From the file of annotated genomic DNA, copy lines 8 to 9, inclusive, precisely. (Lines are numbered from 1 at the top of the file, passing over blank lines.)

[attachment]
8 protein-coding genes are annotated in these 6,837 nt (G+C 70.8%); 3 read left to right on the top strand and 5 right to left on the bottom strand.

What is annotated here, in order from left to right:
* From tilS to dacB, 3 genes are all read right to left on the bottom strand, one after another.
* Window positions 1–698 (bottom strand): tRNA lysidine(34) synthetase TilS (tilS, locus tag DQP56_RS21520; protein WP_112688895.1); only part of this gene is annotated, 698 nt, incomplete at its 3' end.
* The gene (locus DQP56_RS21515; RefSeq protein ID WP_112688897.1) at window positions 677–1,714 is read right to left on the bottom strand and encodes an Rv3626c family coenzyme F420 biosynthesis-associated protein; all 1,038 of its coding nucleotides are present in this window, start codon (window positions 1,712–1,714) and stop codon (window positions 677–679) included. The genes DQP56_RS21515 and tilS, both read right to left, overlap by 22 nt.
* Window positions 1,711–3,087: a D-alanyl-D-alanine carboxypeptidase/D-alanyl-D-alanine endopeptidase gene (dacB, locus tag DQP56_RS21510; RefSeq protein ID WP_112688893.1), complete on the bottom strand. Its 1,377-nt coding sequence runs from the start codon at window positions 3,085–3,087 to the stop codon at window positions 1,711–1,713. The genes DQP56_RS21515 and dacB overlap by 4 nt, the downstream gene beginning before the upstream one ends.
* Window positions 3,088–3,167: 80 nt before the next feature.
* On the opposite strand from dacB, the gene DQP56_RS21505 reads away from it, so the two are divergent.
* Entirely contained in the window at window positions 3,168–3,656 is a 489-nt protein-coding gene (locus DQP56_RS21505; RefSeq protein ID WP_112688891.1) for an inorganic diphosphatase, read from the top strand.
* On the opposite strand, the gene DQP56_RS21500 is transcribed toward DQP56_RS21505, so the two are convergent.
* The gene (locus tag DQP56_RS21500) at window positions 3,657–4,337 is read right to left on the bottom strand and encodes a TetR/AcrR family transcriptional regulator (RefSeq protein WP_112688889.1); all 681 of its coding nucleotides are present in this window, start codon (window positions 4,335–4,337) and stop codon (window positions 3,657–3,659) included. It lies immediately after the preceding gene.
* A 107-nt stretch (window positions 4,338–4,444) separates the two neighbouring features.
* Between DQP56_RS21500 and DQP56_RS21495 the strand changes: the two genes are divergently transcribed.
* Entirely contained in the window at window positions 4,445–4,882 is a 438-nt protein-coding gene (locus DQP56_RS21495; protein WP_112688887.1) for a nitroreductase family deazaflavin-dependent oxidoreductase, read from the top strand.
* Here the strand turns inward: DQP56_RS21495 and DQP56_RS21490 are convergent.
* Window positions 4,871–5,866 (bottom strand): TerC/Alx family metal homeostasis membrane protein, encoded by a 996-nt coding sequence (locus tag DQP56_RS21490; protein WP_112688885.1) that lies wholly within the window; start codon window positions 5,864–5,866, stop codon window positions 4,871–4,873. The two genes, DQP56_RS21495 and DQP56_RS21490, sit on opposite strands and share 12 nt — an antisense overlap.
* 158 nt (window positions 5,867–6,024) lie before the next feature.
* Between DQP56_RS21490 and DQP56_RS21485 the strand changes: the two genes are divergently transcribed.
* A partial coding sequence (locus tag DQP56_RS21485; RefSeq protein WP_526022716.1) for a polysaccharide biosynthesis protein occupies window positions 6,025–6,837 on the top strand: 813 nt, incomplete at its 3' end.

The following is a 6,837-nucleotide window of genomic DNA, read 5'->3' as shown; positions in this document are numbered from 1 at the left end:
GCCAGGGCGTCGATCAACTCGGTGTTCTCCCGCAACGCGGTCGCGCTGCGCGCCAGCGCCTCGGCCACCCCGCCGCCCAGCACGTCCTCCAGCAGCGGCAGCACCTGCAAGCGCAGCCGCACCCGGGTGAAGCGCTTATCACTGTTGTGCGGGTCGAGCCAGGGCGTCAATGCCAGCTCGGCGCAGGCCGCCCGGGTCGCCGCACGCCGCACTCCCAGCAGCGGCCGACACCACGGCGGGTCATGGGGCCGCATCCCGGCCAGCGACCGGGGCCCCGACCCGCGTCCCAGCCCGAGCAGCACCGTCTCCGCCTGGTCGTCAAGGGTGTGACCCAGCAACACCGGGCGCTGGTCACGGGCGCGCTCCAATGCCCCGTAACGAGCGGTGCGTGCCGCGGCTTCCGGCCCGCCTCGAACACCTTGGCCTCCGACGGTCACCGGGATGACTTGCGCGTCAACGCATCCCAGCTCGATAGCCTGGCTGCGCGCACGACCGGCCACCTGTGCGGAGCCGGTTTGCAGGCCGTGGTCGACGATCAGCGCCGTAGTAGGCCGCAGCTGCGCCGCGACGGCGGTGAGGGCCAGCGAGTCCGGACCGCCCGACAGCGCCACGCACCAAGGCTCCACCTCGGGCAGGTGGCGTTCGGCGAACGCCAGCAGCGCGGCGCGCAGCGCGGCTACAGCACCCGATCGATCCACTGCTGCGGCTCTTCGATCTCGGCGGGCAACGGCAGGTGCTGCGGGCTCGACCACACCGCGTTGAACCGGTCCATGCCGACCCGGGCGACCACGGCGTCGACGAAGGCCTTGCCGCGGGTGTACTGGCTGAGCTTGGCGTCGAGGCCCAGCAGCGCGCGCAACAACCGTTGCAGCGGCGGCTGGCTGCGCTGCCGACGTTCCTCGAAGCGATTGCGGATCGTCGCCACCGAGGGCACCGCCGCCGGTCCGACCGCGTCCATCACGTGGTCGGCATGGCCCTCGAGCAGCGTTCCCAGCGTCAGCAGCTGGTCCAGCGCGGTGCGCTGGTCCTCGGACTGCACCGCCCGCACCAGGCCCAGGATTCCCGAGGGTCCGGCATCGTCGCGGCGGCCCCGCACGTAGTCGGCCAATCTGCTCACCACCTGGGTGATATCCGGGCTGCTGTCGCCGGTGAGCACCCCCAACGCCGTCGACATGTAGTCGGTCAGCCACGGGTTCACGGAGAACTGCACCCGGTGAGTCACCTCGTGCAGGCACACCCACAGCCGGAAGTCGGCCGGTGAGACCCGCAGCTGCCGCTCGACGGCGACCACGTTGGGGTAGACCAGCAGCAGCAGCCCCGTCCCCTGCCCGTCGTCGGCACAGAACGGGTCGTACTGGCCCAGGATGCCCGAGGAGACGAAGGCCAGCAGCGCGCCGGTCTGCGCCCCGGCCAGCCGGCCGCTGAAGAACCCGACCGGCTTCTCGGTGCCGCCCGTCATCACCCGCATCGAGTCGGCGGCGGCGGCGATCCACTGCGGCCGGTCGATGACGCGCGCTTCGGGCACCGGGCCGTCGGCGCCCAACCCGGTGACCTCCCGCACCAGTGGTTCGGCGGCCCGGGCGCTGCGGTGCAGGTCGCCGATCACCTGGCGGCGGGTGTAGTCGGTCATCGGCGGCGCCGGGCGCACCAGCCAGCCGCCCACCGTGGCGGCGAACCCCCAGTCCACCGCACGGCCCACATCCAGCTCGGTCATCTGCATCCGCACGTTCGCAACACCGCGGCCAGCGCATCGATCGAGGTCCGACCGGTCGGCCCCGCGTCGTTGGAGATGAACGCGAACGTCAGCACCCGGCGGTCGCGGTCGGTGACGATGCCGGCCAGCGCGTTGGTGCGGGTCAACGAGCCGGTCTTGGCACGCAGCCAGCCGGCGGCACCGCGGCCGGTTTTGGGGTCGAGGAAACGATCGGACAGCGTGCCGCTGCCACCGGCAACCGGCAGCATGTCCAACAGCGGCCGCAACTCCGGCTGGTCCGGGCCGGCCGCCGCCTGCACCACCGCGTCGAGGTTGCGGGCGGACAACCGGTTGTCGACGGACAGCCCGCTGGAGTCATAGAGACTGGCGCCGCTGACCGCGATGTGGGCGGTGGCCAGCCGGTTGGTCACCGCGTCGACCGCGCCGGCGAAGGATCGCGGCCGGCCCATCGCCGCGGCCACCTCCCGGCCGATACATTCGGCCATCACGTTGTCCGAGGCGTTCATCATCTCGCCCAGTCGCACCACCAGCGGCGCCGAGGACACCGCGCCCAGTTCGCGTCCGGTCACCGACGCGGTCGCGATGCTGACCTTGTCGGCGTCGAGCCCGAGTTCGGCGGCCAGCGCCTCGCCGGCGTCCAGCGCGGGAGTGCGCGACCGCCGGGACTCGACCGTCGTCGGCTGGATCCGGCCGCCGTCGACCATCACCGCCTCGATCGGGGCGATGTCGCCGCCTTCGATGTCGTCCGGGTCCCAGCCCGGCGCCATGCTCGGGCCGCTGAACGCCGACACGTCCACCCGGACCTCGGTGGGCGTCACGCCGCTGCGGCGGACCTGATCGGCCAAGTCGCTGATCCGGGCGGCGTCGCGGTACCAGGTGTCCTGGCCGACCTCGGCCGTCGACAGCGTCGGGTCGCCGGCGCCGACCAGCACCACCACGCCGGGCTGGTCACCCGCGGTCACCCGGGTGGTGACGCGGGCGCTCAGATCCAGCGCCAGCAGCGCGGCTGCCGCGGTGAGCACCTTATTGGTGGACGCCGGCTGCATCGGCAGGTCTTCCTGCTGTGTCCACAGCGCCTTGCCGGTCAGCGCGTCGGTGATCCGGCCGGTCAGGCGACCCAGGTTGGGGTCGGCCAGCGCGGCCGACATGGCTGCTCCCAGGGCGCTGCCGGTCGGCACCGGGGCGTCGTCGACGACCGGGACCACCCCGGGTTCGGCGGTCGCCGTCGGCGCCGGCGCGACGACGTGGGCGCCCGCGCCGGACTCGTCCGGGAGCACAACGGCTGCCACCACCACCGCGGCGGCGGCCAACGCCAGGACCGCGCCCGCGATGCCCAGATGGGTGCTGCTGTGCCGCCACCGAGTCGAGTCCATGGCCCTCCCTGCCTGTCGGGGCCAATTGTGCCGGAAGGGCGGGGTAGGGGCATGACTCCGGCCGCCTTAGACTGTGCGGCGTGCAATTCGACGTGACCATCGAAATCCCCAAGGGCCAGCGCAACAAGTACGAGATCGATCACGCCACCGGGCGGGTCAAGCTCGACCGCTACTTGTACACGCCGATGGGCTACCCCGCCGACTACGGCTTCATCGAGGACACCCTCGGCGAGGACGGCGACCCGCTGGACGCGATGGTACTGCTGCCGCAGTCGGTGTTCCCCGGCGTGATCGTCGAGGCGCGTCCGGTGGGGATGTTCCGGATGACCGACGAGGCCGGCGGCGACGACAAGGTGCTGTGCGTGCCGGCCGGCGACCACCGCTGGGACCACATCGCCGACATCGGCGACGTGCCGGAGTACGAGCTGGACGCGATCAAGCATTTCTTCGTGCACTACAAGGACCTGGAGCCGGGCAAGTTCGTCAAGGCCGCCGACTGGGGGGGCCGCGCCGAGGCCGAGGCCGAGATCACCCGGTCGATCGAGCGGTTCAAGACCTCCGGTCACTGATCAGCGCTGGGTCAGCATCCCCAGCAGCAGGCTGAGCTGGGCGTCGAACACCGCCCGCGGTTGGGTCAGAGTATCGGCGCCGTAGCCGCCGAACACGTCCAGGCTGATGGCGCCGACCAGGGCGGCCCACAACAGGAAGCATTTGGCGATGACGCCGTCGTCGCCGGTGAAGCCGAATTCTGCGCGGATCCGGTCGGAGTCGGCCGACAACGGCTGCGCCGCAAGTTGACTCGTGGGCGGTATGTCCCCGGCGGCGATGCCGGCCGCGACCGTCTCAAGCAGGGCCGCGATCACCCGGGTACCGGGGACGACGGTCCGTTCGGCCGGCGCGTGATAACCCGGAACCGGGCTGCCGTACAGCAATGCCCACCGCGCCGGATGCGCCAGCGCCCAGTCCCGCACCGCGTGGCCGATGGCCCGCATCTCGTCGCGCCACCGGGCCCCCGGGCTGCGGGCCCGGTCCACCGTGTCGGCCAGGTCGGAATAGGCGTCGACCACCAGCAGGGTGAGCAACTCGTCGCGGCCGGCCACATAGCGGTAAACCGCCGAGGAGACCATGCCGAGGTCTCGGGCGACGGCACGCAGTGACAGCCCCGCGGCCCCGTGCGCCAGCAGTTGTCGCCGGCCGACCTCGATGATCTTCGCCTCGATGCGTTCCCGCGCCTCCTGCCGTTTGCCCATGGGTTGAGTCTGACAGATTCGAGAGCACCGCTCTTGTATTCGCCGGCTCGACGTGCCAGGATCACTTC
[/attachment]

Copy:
* On the opposite strand from dacB, the gene DQP56_RS21505 reads away from it, so the two are divergent.
* Entirely contained in the window at window positions 3,168–3,656 is a 489-nt protein-coding gene (locus DQP56_RS21505; RefSeq protein ID WP_112688891.1) for an inorganic diphosphatase, read from the top strand.